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troubleinharlem's avatar

What do you think about this view of cheating (in academics)?

Asked by troubleinharlem (7976points) January 5th, 2013

Everyone’s opinion is great – I want to hear from the teachers here especially, however.

Just a note, I don’t like cheaters, but this made me think about cheating in a different way. I got this quote from some random blog post that showed up on my dashboard on tumblr, you can see it here.

“People hate tests. Students don’t like them because they feel pressured and teachers don’t like them because they have to grade them and become aware that all the effort they put in teaching those who failed wasn’t worth it . I blame cheating.

To put it more clearly, I blame the notion of cheating. Cheating only exists as we know it (copying from a colleague or a previously prepared sheet of paper) because learning has become memorizing. And that is palpable when we analyse the thought process of a student:

“As I am now, I will fail this test. The only way I am going to pass is to write this small amount of information on tiny sheets of paper and take them with me.”

On a larger scale, cheating works like this: you can’t put that much information on sheets of paper that the teacher won’t notice. The students, knowing they can pass with this method, refuse to work and learn on their own. The students who cheated pass with below average scores but that doesn’t matter because at least they passed. The teacher sees that the grades were terrible and decides he/she will make na easier test next time, so the grades will improve.

When students say: “When am I ever going to need this?” I think they are actually saying: “When am I ever going to need this so urgently that I won’t have time to Google it or read the Wikipedia article?” And they are right.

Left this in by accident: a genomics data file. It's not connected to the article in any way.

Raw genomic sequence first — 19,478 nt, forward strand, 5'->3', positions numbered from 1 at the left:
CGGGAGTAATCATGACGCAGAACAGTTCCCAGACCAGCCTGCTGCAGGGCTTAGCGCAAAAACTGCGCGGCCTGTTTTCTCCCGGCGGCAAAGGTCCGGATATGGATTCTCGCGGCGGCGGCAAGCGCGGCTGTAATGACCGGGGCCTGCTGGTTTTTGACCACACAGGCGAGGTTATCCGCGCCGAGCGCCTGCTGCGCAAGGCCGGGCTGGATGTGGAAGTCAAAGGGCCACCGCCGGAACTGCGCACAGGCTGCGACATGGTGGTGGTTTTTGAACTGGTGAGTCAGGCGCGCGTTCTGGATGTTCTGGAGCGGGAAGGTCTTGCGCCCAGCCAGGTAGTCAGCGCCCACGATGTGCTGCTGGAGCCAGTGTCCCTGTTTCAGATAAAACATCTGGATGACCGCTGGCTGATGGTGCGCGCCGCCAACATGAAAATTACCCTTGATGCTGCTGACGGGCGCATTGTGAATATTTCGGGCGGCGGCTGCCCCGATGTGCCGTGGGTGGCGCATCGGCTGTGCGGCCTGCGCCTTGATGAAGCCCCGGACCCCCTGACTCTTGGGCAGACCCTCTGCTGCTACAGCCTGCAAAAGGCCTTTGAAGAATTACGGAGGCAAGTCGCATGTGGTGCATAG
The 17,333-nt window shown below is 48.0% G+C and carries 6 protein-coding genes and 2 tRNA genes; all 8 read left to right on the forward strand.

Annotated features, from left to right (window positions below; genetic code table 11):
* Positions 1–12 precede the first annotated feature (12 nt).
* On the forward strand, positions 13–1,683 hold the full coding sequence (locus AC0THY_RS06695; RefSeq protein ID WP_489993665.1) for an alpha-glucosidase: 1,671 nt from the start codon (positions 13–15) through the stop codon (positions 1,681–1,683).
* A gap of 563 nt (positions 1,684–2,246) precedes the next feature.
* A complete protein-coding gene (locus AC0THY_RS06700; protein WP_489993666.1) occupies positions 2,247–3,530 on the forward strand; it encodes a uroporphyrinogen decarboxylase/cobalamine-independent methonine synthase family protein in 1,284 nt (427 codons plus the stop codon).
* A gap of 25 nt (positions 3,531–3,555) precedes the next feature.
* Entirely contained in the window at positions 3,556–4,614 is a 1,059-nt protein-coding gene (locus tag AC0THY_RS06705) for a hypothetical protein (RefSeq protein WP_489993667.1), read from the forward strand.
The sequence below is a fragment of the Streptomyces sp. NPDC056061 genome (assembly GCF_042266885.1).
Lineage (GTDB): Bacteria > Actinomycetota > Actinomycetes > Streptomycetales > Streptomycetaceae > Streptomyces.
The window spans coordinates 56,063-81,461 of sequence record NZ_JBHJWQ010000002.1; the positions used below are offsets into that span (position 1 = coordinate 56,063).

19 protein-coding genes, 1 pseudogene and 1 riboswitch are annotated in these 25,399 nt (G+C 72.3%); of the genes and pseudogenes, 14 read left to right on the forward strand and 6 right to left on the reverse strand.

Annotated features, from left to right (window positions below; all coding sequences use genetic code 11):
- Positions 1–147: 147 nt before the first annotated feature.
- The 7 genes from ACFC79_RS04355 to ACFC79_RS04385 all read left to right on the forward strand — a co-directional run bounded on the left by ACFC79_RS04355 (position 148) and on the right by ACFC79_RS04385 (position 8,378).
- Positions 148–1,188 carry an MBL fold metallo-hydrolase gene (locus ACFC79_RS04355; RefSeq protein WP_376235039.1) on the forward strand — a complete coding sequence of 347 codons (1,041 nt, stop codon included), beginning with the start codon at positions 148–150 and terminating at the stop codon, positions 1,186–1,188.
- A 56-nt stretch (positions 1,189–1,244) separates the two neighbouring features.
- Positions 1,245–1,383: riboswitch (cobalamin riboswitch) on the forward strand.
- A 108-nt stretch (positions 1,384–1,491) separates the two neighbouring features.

The solution is obvious. Allow students to bring whatever they want to the test. The purpose of this is not to let everybody pass, but to make tests harder. So hard you couldn’t pass without knowing where to look for the information or knowing it already. I remember being in highschool and having graphic calculators that allowed you to insert text. The maths and physics teachers knew we used them and even encouraged this behaviour. Nonetheless, they made the test so that you couldn’t pass without learning.

You may protest: “It could work in maths and physics, but how can it work in Geography or History?

Simple. Don’t teach the facts, teach the students how to think. A test with questions that can be aswered with short answers is easily solved if you have the course book. Instead of asking “In what year was [Important Person] killed?”, ask “What were the reasons for the murder of [Important Person] and what implications did this have for the rest of the population, particularly those who commited the murder?”

The fact that the second answer has a much longer answer will make cheating a lot more difficult, as well as allowing those who don’t have the “complete answer” to get a few point for the information they actually know.

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7 Answers

JLeslie's avatar

I think open book tests have their place, i am not against them, but some things I would argue the children need to know without looking it up. Knowing how to research something in itself is a great skill, but for sure we can not rely on a students opinion of them thinking they will never use the information in the future. Kids say that all the time and wind up being wrong.

I cheated once off of someone else’s paper for a test. A farely insiginificant 20 question test. Never did it again, I don’t understand how people cheat feeling just fine about it, I never felt fine about it, I regretted doing it.

I think testing is important. It measures what we have learned. Memorizing is not all bad. Having a strong memory is part of intelligence. We store nformation in our brain and build on that information, cross reference it. When I strike up a conversation with someone the very smart successgul people have incredible amounts of information memorized. You can’t be in a profession and not have some information memorized.

I don’t believe in purposely trying to make a test tricky. I don’t think most teachers try to do that.

Sunny2's avatar